“Establish the pass, stop the pass. Trading down allowed the 49ers to pick up both a slot corner and a corner with the size and athleticism to play on the outside. With Richard Sherman coming off two Achilles surgeries and last year’s third-rounder – Ahkello Witherspoon – both unproven and unable to man the left and right corner positions at once, this pick is much more of a need than might meet the eye. Last season, opposing quarterbacks generated a 101.4 passer rating when targeting the 49ers outside corner, the fifth-worst mark (the other four teams went 17-47). Davis has the height (6-foot-1) and the coverage skills to learn from the great Sherman and contribute immediately. In 2017, Davis allowed completions on just 49.1 percent of throws intro his coverage. The secondary revamp continues.”

If it wasn’t for the fact the 49ers took Jackson in the first round, this pick would be great. One problem, this pick now puts six cornerbacks on the roster. It certainly future-proofs things and makes the two rookies sit and learn, while having great depth, but with all the other needs, there’s definitely some caution over drafting a two cornerbacks in a row. Edge-rusher Sam Hubbard is available a few picks later, but it seems like he wouldn’t be as safe as Davis. The rest of the picks after the 49ers are mostly running back and wide receiver, positions that aren’t near as much of a necessity.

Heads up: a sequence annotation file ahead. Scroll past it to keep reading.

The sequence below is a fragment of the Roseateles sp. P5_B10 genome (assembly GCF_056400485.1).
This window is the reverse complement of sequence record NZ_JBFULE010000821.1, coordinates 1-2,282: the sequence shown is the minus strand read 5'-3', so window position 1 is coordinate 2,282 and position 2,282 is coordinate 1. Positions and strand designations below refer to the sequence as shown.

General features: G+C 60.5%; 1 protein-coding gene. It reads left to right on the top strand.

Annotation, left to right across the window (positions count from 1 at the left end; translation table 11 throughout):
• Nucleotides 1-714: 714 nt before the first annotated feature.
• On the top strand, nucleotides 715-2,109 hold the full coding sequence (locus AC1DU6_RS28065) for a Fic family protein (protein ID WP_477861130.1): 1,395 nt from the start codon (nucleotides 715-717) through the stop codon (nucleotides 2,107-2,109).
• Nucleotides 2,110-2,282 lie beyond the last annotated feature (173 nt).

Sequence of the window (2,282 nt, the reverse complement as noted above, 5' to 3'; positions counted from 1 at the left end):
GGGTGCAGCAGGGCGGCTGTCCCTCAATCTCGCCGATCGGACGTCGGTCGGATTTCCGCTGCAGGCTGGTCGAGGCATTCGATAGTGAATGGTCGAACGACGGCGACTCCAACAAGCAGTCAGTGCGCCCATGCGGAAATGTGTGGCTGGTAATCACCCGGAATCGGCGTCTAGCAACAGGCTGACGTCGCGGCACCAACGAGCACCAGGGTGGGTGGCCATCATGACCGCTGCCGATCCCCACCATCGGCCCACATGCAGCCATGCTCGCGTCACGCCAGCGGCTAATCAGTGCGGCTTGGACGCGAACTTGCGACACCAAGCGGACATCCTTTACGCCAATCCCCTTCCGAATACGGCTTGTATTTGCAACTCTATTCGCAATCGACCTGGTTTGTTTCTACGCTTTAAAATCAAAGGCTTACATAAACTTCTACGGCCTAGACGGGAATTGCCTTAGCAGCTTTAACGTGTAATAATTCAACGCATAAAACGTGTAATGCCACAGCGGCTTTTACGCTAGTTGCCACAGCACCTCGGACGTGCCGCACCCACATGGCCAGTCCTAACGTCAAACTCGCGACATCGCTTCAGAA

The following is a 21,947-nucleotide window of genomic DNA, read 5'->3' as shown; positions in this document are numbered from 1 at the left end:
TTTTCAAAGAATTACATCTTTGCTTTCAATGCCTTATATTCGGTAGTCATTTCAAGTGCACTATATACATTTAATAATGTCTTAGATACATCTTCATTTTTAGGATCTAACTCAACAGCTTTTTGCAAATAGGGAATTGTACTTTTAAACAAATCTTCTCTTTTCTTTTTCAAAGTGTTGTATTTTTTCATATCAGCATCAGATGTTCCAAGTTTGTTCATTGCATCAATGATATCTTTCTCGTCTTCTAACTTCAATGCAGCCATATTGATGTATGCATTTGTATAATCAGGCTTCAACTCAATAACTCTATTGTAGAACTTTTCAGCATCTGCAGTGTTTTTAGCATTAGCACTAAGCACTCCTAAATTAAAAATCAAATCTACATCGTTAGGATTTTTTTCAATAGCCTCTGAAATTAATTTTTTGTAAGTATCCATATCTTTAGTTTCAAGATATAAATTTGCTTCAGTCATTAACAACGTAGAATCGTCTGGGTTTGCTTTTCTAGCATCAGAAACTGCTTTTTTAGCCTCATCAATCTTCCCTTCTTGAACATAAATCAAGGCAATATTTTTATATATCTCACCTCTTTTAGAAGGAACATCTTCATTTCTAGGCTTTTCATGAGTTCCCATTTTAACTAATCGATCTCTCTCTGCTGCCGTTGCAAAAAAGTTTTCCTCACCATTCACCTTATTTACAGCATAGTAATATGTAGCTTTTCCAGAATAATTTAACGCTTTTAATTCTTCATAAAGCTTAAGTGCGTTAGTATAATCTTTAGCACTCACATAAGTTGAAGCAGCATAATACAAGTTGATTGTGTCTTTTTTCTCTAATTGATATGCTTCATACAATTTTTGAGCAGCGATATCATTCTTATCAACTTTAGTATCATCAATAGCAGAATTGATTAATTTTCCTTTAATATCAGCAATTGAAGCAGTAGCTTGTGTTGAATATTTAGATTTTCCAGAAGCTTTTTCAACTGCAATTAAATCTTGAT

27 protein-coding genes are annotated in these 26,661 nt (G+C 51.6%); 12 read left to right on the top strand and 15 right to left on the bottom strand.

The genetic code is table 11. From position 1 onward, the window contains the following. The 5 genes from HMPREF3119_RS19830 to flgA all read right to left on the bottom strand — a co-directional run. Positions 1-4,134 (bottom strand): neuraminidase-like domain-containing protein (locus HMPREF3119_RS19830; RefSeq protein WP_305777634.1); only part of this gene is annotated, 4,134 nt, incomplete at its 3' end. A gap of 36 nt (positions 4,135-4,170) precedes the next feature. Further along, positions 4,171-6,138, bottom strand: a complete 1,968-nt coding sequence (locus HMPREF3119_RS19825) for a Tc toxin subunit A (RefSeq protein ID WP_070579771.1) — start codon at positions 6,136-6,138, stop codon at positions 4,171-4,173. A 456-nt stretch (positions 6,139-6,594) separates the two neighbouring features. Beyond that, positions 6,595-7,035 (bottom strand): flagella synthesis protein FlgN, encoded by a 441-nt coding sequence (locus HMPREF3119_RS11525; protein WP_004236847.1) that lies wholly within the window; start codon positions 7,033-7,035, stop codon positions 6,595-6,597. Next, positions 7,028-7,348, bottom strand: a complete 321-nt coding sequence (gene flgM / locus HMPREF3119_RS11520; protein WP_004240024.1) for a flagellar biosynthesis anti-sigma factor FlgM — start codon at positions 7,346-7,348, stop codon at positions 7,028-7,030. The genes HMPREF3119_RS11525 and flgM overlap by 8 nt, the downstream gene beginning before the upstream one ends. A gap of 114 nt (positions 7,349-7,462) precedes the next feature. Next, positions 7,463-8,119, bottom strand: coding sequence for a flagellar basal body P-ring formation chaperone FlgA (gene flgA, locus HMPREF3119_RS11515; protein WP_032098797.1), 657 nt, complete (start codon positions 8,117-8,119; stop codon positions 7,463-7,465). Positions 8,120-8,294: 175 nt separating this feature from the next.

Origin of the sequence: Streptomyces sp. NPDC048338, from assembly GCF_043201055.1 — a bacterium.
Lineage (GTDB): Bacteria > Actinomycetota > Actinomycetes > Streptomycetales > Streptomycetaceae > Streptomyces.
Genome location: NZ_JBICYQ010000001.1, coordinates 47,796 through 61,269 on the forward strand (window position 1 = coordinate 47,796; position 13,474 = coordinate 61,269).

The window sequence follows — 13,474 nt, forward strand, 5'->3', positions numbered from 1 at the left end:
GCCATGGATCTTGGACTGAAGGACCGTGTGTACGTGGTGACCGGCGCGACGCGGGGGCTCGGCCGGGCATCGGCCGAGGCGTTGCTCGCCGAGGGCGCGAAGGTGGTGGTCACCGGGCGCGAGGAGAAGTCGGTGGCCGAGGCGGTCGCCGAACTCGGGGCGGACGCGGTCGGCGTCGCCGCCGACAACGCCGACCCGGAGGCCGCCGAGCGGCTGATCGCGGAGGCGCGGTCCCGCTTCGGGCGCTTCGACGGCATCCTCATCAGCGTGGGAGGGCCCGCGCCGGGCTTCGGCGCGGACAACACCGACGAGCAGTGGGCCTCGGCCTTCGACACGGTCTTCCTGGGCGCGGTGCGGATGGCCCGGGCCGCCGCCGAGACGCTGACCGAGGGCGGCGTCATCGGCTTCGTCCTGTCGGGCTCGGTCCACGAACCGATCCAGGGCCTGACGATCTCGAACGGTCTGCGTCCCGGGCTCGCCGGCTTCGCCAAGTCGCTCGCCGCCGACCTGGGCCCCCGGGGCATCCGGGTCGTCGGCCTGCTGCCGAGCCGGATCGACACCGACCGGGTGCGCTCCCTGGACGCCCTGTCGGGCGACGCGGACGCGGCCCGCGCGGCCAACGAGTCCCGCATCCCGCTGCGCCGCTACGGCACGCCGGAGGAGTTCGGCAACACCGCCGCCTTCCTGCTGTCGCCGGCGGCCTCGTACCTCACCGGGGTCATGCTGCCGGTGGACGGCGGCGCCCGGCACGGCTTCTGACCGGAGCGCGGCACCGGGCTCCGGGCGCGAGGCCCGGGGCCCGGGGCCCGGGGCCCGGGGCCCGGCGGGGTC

For the final pick, pick 59 (the one they secured from the New Orleans Saints), the 49ers selected Oklahoma State wide receiver Marcell Ateman. Here’s what Chahrouri said about the pick:

With both Miller and St. Brown off the board, we took the next best option. At 6-foot-4, Ateman provides a big target for Jimmy Garoppolo in the red zone and produced at a very high level last season at Oklahoma State. Ateman racked up 3.50 yards per route run during his senior season, fourth-best in the class. He also provides a nice downfield target, ranking ninth in the class with 455 receiving yards on targets 20-plus yards downfield. (Note: This pick was made before the Reuben Foster news and I likely would have looked to pick a linebacker in this spot with excellent coverage skills).

Even without the Reuben Foster news (which this pick was made prior to knowing about), it’s a bit of a luxury pick. Ateman is one of my personal favorite players in this draft, but I just haven’t been able to fathom a scenario where he goes to the 49ers. The 49ers need help at the offensive line and all three of these picks haven’t addressed that issue. Orlando Brown is available a few picks later as well, who may impress some despite a subpar Combine. If the 49ers aren’t going to go guard, they can definitely go tackle to get Joe Staley’s understudy and eventual replacement.

Regardless, this draft of two cornerbacks in back-to-back rounds reminds me a bit of the 1981 draft. Bill Walsh had enough of the secondary from the previous season and turned around to draft Ronnie Lott (listed as a cornerback), Eric Wright, Carlton Williamson, and Lynn Thomas in four of their first five picks.

You know how that turned out.

We’ll break down the later round picks as well once they are available on PFF’s website.